Welcome to 10 Days of Halloween! For ten days, we’ll have seven authors sharing their books and spooky stories, and I’ll be sharing some fun Knight’s Academy stuff (and maybe a scary story or two) on the other days!
For day one, we have author Emily-Jane Hills Orford sharing an excerpt of her middle grade fantasy novel, Mrs. Murray’s Ghost: A Piccadilly Street Story Book 1.
There is a street called Piccadilly in London, England. In fact, there is a place, an intersection, known as Piccadilly Circus. But it is questionable as to whether or not there are any major intersections along the famous Piccadilly Street that have residential houses of some distinction on all four corners, and there is definitely no
intersection of Piccadilly Street and Waterloo Street. When I last visited London,
England, I was disappointed to note that there wasn’t even a Waterloo Street, just a Waterloo Road, and that was on the other side of the river from Piccadilly Street. So, the intersection of Piccadilly Street and Waterloo Street could only occur in the other London, the one in which Mary grew up. Indeed, the number of her childhood home, had it existed in London, England, could only exist in the middle of the intersection of Piccadilly Street and Regent Street.
There are other cities in the world that bear the auspicious name of London. But only the one in Canada has an intersection of Piccadilly Street and Waterloo Street with an old Victorian mansion on each of the four corners. One, in particular, is a grand Queen Anne style, early twentieth-century building complete with a tower room, a bay window, stained glass windows, mosaic tiled floors and much more. A family moved in to take up residence in 1967. Mary’s family. It was also at this house
that others took up residence many years earlier and never left. One died and left her restless spirit to roam the halls and torment those who chose to reside in the house. The other two were little sprites known as Brownies. They lived inside the walls and watched over the house that they also called home.
You see, the Brownies had a mission, something that was going to involve one of the new residents of this old house: a twelve-year-old girl by the name of Mary. This is, in fact, Mary’s story, or, at least, the beginning of her story. For
there is much more to Mary’s story than this little tale.
“Did you leave any lights on downstairs?” he asked as he seated himself at the table once again.
“No,” Mom answered. “I turned everything off.”
“She did,” Mary added. “I made sure.”
“The lights were all on in the kitchen,” Dad said. “Some of the cupboard doors were wide open. I closed them.” At that, the banging doors started up again.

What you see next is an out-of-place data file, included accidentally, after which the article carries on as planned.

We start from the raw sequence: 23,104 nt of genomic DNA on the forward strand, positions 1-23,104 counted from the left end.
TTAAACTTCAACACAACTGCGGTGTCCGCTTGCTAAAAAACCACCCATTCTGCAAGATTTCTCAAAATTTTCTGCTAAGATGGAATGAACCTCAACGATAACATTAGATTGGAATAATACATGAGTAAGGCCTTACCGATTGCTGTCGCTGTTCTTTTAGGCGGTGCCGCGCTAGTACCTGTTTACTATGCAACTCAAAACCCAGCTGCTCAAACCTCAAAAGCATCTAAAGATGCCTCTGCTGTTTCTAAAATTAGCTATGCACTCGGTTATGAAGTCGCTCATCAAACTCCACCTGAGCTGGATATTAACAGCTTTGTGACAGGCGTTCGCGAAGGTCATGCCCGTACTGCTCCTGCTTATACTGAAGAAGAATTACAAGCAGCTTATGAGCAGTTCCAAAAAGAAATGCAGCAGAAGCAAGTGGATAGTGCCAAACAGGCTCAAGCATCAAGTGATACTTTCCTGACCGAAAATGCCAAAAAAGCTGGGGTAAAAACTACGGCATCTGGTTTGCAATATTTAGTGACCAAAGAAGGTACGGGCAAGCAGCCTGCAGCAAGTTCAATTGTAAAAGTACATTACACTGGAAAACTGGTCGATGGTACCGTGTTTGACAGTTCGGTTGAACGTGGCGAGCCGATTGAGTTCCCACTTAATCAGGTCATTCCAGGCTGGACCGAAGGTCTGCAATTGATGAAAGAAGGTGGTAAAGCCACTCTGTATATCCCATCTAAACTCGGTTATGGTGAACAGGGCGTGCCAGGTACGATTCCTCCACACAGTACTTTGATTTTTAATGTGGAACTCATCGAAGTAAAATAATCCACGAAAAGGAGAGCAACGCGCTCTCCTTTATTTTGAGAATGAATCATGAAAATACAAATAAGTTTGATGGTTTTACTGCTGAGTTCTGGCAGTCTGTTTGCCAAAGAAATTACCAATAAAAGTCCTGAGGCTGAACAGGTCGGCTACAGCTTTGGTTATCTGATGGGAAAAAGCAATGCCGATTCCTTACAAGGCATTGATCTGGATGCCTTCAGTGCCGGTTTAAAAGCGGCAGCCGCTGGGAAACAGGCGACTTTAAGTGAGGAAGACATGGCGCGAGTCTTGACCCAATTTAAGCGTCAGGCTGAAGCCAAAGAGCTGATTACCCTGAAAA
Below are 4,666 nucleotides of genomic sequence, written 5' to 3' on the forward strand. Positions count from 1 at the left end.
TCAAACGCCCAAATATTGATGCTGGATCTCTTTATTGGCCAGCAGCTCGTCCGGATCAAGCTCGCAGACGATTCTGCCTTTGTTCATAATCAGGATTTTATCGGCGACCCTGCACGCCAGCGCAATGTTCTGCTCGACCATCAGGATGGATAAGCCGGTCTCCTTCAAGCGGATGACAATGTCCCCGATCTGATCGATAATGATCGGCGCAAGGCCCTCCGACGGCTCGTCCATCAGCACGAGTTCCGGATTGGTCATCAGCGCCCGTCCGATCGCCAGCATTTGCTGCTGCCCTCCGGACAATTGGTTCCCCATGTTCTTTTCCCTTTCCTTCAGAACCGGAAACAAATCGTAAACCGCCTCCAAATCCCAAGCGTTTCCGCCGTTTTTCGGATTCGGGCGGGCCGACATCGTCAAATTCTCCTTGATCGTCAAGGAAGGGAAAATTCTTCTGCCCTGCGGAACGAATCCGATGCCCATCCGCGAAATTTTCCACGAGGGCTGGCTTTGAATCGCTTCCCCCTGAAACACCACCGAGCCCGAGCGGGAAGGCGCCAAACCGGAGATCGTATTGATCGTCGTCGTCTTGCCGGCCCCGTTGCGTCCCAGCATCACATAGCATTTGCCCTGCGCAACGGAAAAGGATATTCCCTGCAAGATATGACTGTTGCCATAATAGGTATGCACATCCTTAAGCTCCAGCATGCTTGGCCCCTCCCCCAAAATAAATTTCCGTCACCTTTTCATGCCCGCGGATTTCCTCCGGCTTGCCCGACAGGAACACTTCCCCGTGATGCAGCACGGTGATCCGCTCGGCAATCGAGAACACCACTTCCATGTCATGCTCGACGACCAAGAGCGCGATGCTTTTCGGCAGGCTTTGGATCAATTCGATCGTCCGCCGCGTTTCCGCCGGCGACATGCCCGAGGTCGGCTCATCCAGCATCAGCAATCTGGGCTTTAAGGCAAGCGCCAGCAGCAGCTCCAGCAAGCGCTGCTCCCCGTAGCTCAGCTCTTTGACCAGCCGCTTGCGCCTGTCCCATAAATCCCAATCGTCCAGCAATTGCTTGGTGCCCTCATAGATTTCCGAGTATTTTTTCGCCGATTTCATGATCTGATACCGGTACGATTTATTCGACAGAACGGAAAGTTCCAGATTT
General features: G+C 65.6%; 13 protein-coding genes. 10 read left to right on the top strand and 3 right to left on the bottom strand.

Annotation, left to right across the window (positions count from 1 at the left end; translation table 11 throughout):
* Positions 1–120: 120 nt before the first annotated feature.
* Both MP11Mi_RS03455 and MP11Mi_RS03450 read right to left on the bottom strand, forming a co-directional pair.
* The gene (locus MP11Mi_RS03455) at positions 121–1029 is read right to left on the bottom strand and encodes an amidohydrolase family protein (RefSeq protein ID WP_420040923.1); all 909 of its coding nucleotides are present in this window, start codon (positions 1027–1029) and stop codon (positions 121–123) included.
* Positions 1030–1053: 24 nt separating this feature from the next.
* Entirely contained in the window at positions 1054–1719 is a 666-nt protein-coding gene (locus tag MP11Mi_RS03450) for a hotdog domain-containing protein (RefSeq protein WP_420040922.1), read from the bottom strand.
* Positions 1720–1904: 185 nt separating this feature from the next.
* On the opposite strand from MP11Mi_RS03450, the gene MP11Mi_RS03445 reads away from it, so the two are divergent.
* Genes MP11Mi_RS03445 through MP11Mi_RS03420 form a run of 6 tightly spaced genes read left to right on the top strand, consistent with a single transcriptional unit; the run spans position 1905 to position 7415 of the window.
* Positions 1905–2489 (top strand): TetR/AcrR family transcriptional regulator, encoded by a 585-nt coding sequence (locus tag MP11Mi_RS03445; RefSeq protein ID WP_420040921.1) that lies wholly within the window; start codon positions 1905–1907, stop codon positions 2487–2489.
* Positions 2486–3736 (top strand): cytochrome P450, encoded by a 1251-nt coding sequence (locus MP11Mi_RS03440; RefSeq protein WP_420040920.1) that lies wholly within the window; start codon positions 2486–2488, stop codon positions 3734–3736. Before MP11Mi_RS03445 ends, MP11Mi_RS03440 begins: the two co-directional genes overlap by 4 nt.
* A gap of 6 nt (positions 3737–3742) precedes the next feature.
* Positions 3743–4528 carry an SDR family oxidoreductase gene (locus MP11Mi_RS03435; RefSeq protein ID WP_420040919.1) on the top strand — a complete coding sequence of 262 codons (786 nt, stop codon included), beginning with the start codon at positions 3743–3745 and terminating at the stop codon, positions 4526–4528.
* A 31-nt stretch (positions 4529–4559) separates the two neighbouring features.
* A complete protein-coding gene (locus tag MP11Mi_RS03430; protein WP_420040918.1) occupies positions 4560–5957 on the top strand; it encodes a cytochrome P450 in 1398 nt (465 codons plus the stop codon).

“I guess it’s official,” David announced. “We have a ghost.” He made his move and passed ‘Go’. Holding out his hand to the banker (who was always Dad to ensure some modicum of fairness in the game), he demanded, “Two hundred dollars, please.
“Sounds to me like the ghost is
checking us out,” Dad said, handing over the Monopoly money. “It’s not hurting
anyone, so let it be.”
“Spoooooky!” David howled, laughing.
Mary didn’t laugh. She wasn’t sure
why they thought it was funny, but if no one else was afraid, maybe ghosts
About the Book:
Mary’s family has moved into a huge Victorian mansion. She loves her gigantic new house, especially her room. But then she begins to meet the house’s other residents. Mrs. Murray was murdered in Mary’s new house. At first she tries to scare the new residents away, but there seems to be a force connecting the ghost to Mary. Even the stranded Brownies, the little people who live between the walls, feel that connection. When Mary becomes deathly ill, the Brownies and the ghost team up to try to rescue her, only to encounter a witch and her evil minions. Time is running out. They must rescue Mary from a fever-induced dream world before she is trapped there forever. As well as being a fun read for young readers, the story gives an historical perspective to childhood, as it dates to the 1960s. It also deals with some very current issues, specifically bullying.
Add it to Goodreads.
Keep up to date with Emily-Jane Hills Orford at http://emilyjanebooks.ca
About the Author:
Emily-Jane Hills Orford has fond memories and lots of stories that evolved from a childhood growing up in a haunted Victorian mansion. Told she had a ‘vivid imagination’, the author used this talent to create stories in her head to pass tedious hours while sick, waiting in a doctor’s office, listening to a teacher drone on about something she already knew, or enduring the long, stuffy family car rides. The author lived her stories in her head, allowing her imagination to lead her into a different world, one of her own making. As the author grew up, these stories, imaginings and fantasies took to the written form and, over the years, she developed a reputation for telling a good story. Emily-Jane can now boast that she is an award-winning author of several books, including Queen Mary’s Daughter (Clean Reads 2018), Gerlinda (CFA 2016) which received an Honorable Mention in the 2016 Readers’ Favorite Book Awards, To Be a Duke (CFA 2014) which was named Finalist and Silver Medalist in the 2015 Next Generation Indie Book Awards and received an Honorable Mention in the 2015 Readers’ Favorite Book Awards and several other books. A retired teacher of music and creative writing, she writes about the extra-ordinary in life and the fantasies of dreams combined with memories.